Chronic traumatic brain injury (TBI) is one of the most prevalent neurological disorders in both military and civilian populations, impacting up to 5.3 million people in the US and costing $76 billion in healthcare and loss- of-productivity. Yet relatively little is known about the precise neurobiological features of chronic TBI leading to dysfunction and disability. This lack of knowledge limits the reliability of therapeutic development in animal models and limits translation across species and into human patients. Part of the problem is that chronic TBI is intrinsically complex, involving heterogeneous damage to the most complex organ system. This results in a multifaceted syndrome spanning across heterogeneous data sources and multiple scales of analysis. This multi-scale heterogeneity makes chronic TBI difficult to understand using traditional analytical approaches that focus on a single endpoint for testing therapeutic efficacy. Single endpoints reflect a small portion of a complex system of changes that describe the holistic syndrome of chronic TBI. In this sense, complex chronic TBI is fundamentally a ?big-data? problem requiring pooled information and analytics to evaluate reproducibility in basic discovery and cross-species translation. The proposed project will develop novel applications of cutting edge multidimensional analytics to integrate preclinical chronic TBI data on a large scale. The goal of the proposed project is to develop an integrated workflow for preclinical discovery, reproducibility testing, and translational discovery both within and across chronic TBI types. The project team is well-positioned to execute this project given that with prior federal funding it built one of the largest multicenter, multispecies repositories of neurotrauma data to-date, housing detailed multidimensional outcome data on nearly 4000 mice, rats, pigs, and monkeys. The proposed VA merit award will expand these data with new data-donations collected from 5 preclinical TBI research laboratories across the US, including chronic (>1 month) TBI models of penetrating injury, closed head injuries, repeated mild injuries, acceleration/ deceleration, lateral fluid percussion, and blast injuries. The project will harmonize these existing data resources into a single data pool, enabling application of recent innovations from data science to render complex multidimensional endpoint data into robust syndromic patterns that can be visualized and explored by researchers in a user-friendly manner. The project will accelerate data-driven-discovery, scientific reproducibility, hypothesis-generation, and ultimately precision medicine for chronic TBI.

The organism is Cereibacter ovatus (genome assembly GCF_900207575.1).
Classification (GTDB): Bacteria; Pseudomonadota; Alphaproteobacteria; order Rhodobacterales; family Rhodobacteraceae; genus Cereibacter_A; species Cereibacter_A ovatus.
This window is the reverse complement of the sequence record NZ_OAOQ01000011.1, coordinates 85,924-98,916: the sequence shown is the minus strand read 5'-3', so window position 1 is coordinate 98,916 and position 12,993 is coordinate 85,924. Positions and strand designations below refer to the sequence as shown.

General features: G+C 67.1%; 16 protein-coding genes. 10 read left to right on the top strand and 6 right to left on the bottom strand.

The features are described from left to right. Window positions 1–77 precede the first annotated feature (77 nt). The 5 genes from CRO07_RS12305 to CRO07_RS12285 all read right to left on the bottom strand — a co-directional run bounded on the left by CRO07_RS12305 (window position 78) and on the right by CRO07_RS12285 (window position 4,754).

Public Health Relevance

Chronic traumatic brain injury (cTBI) is a condition with higher prevalence in the veteran population than civilians, and is associated with multi-dimensional impairments in function impacting neurocognition, psychological well-being, personality, motor function, and activities of daily living. These impairments have diverse biological causes, producing a challenge for both scientific reproducibly of therapeutic discoveries as well as bench-to-bedside translation of discoveries into veteran healthcare. The proposed project will take a data-science approach to cTBI discovery, assembling the first big-data repository of shared preclinical cTBI data across multiple centers, and applying big-data analytics to uncover new insights about cTBI loss and recovery of function.

National Institute of Health (NIH)
Veterans Affairs (VA)
Non-HHS Research Projects (I01)
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Brain Health & Injury (RRD1)
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Veterans Affairs Medical Center San Francisco
San Francisco
United States
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